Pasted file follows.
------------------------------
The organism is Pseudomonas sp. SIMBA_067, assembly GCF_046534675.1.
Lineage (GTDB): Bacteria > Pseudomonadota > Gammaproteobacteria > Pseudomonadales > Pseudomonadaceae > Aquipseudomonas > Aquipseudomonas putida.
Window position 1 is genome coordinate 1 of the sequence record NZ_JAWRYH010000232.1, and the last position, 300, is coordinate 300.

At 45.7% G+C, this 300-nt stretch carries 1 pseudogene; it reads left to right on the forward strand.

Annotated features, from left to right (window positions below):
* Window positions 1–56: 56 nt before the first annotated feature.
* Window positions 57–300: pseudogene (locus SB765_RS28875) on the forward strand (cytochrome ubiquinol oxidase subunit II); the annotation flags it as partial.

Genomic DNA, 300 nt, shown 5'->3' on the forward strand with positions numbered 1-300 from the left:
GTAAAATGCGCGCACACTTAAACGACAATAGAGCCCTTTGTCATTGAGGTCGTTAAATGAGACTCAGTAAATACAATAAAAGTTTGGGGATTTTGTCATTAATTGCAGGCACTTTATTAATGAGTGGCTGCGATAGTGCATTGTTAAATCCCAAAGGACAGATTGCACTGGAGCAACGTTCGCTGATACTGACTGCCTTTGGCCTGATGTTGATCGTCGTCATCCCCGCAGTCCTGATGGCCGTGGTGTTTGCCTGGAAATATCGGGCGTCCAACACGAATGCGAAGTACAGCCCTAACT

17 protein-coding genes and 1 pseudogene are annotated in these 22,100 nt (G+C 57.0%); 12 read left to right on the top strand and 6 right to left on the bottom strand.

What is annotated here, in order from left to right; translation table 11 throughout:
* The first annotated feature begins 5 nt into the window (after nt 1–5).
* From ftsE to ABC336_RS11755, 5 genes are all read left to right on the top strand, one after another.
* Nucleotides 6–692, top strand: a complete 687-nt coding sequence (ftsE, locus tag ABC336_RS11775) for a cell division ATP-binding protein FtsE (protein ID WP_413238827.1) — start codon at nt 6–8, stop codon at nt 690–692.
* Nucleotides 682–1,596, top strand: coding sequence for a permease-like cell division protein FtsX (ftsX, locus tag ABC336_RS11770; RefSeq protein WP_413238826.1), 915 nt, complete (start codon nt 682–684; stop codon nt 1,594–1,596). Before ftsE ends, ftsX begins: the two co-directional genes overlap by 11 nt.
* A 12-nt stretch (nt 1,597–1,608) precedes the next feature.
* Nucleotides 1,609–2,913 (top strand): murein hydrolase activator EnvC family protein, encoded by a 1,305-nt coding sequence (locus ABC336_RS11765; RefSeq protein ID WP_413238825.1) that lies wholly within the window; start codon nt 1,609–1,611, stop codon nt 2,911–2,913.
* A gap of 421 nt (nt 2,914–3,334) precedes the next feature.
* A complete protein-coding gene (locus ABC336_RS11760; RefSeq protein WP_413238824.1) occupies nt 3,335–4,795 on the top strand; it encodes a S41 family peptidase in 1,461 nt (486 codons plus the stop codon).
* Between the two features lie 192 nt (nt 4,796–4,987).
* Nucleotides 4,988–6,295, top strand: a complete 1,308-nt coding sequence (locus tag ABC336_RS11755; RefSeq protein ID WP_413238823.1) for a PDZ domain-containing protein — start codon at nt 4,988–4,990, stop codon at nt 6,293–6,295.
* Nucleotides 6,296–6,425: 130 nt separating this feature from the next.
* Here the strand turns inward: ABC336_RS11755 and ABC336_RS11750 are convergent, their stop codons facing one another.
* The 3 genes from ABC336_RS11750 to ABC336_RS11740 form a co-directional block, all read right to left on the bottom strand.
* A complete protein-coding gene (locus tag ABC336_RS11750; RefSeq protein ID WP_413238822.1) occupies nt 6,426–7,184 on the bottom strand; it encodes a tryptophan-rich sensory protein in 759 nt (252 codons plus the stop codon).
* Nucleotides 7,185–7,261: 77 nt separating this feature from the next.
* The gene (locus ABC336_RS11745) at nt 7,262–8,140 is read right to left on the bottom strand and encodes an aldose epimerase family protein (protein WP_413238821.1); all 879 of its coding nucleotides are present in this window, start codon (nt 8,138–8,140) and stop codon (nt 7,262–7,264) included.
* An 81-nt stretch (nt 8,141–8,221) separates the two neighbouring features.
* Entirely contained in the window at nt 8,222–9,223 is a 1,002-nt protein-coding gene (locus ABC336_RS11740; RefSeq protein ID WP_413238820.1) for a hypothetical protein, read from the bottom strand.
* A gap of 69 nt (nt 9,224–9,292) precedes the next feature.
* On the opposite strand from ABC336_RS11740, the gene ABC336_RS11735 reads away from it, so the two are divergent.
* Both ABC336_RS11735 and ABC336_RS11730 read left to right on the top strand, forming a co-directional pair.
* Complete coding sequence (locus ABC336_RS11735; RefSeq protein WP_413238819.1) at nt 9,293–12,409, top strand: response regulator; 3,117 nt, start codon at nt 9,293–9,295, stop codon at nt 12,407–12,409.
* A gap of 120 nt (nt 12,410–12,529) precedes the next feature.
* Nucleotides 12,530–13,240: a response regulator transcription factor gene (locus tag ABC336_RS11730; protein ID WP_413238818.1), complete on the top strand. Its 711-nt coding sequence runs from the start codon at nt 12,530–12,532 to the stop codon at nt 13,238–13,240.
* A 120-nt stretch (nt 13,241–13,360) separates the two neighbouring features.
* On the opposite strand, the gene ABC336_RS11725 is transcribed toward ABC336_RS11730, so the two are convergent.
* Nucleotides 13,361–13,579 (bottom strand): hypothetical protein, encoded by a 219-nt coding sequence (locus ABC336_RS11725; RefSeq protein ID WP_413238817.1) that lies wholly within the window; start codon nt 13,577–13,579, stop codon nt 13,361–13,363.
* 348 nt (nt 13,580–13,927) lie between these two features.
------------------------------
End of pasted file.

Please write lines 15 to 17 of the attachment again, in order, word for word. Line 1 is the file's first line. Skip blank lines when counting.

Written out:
* Nucleotides 682–1,596, top strand: coding sequence for a permease-like cell division protein FtsX (ftsX, locus tag ABC336_RS11770; RefSeq protein WP_413238826.1), 915 nt, complete (start codon nt 682–684; stop codon nt 1,594–1,596). Before ftsE ends, ftsX begins: the two co-directional genes overlap by 11 nt.
* A 12-nt stretch (nt 1,597–1,608) precedes the next feature.
* Nucleotides 1,609–2,913 (top strand): murein hydrolase activator EnvC family protein, encoded by a 1,305-nt coding sequence (locus ABC336_RS11765; RefSeq protein ID WP_413238825.1) that lies wholly within the window; start codon nt 1,609–1,611, stop codon nt 2,911–2,913.